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Saruya Toshiro

Saruya Toshiro

TOSHIRO SARUYA was born in 1960 in Tokyo. After studying the master course in law at Keio University in Tokyo, he went to the United States and studied composition and conducting at the Juilliard School of Music where he received his Master's Degree as an honorary scholarship student.

He also studied with Hans Werner Henze and Oliver Knussen at the Tanglewood Music Festival as a composition fellow where he was awarded the Koussevitzky Music Foundation Fellowship in 1988.
In 1992, SARUYA participated in the Third Munich Biennale (International Festival for New Music Theater) under the artistic direction of Hans Werner Henze and received the BMW Theater Prize.

He was a young composer out of the unknown in Japan until his work for string orchestra, "Fiber of the Breath", was given the world premiere at the concert introducing Henze's "Three Spiritual Concertos" perfomed by Oliver Knussen and the NHK Symphony Orchestra in 1992 and in 1993, "Fiber of the Breath" brought him the 3rd Idemitsu Music Award and the 3rd Akutagawa Award for Music Composition and he won the commission from the Suntory Music Foundation.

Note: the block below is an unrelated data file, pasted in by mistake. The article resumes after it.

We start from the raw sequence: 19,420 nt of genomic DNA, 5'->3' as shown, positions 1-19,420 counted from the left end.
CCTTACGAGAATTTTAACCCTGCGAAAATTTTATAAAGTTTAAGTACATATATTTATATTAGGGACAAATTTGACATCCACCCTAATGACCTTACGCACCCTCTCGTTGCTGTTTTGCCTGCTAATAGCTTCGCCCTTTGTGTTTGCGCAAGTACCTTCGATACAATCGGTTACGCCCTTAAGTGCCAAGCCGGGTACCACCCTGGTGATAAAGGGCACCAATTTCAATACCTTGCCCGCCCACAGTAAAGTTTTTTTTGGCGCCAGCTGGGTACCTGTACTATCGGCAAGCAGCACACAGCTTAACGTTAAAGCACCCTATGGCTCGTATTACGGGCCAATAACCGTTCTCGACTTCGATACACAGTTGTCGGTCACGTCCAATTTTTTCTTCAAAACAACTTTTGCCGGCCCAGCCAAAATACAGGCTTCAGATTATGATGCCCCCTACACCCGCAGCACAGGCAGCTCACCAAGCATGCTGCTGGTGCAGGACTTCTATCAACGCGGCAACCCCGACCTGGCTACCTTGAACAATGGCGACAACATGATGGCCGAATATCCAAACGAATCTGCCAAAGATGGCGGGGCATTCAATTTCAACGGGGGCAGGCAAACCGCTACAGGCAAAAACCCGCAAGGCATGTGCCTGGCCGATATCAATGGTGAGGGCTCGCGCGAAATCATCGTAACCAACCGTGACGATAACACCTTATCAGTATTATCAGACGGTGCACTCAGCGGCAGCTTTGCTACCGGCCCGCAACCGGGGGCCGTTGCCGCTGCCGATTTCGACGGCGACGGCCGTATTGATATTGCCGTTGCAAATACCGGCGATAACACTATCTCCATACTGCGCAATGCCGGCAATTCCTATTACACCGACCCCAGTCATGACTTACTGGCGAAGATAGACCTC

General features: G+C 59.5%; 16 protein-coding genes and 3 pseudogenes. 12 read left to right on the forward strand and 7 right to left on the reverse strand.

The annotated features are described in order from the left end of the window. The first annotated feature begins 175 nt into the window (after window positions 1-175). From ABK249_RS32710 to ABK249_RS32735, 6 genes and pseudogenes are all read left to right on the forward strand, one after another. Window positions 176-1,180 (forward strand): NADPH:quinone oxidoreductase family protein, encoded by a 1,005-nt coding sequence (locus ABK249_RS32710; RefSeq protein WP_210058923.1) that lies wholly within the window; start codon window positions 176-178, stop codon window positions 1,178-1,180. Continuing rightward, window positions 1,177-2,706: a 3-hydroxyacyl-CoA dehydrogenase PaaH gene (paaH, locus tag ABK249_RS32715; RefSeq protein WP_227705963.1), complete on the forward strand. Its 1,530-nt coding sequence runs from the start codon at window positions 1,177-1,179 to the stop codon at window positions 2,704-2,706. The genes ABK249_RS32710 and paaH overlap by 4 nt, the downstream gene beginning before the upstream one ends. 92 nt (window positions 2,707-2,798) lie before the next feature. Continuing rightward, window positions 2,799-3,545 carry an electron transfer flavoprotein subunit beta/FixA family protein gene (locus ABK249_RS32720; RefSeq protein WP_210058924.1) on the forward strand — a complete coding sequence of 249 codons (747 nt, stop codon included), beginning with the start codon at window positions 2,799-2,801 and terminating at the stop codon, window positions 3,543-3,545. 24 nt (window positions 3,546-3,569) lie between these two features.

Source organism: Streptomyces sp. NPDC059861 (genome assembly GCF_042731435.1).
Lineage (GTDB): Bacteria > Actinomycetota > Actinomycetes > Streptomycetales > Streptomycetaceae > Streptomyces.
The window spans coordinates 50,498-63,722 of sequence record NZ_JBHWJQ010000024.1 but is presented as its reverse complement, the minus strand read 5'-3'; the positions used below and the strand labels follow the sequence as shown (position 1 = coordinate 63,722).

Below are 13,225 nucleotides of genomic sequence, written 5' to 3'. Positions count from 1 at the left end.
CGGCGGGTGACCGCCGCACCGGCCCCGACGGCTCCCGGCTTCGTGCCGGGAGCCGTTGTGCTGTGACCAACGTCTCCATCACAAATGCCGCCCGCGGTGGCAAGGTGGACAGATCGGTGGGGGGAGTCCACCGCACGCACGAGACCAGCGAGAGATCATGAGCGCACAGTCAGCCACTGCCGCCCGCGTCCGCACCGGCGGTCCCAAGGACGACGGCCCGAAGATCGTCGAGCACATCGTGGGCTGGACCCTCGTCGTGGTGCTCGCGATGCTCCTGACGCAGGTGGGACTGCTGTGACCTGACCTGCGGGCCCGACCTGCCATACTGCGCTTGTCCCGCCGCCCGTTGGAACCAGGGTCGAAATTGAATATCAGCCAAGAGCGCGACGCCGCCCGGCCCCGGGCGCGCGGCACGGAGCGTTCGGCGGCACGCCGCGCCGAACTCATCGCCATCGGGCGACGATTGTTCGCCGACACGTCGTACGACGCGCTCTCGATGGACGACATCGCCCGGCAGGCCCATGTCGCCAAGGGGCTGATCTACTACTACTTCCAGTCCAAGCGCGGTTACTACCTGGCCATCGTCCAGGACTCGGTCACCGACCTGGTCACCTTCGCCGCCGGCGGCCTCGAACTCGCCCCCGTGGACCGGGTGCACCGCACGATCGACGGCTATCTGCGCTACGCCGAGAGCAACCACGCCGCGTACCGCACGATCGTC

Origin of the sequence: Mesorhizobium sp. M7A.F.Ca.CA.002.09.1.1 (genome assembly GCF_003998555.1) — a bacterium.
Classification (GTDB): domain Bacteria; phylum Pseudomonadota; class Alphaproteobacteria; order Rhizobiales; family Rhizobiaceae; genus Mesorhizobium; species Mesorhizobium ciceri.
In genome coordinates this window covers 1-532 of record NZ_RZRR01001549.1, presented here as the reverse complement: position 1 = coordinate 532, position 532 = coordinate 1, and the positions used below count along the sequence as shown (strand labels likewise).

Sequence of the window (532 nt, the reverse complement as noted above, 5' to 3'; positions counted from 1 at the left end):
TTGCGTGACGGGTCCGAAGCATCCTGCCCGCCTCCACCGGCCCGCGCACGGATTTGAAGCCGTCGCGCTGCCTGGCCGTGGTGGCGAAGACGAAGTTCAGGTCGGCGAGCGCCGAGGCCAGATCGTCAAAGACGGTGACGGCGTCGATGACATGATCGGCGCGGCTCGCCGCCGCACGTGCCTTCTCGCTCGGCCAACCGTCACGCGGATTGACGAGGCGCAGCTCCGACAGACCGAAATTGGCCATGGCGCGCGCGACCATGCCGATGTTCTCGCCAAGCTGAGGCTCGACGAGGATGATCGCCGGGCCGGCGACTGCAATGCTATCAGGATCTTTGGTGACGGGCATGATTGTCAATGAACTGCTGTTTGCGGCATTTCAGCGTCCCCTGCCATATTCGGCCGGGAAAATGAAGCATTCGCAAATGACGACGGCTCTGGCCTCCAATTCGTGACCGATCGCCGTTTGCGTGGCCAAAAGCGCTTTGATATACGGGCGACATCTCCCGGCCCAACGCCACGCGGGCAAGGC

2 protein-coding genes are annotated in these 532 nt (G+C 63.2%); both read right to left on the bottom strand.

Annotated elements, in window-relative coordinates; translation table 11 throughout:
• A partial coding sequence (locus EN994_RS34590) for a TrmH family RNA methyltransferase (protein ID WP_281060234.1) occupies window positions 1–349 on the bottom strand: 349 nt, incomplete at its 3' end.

"Fiber of the Breath" was given the European premiere by the Orchester der Beethovenhalle Bonn in 1994. Also in 1994, "Projection Orbit", commissioned by Hiroyuki Iwaki, was premiered and recorded by the Orchestra Ensemble Kanazawa under the baton of the commissioner.
The CD including "Projection Orbit" was released by the Deutsche Grammphon and it won the 1995 Record Academy Award (at the Japanese works section).
In 1995, he received the 43rd Otaka Prize for his "Fractal Vision" written for the Kyoto Symphony Orchestra. The work commissioned by Suntory Music Foundation, "Mutual Recognition" was premiered by Kazuhiko Komatsu and the New Japan Philharmonic at Suntory Hall in 1995.
The recent works include "The Tale of Beatrix Potter" for narration, cello and piano commissioned by the Saito Kinen Festival Matsumoto (1996), "String Quartet" commissioned by New Arts String Quartet (1996), "Hi-kui-dori" commissioned by the Tokyo Philharmonic Chorus (1997), "Toyo-no-uta-akari" for the Japanese traditional instruments commissioned by the National Theater, Tokyo (1997) and "Rinsho" premiered by the Tokyo International Music Ensemble at the ULTIMA Oslo Contemporary Music Festival (1997).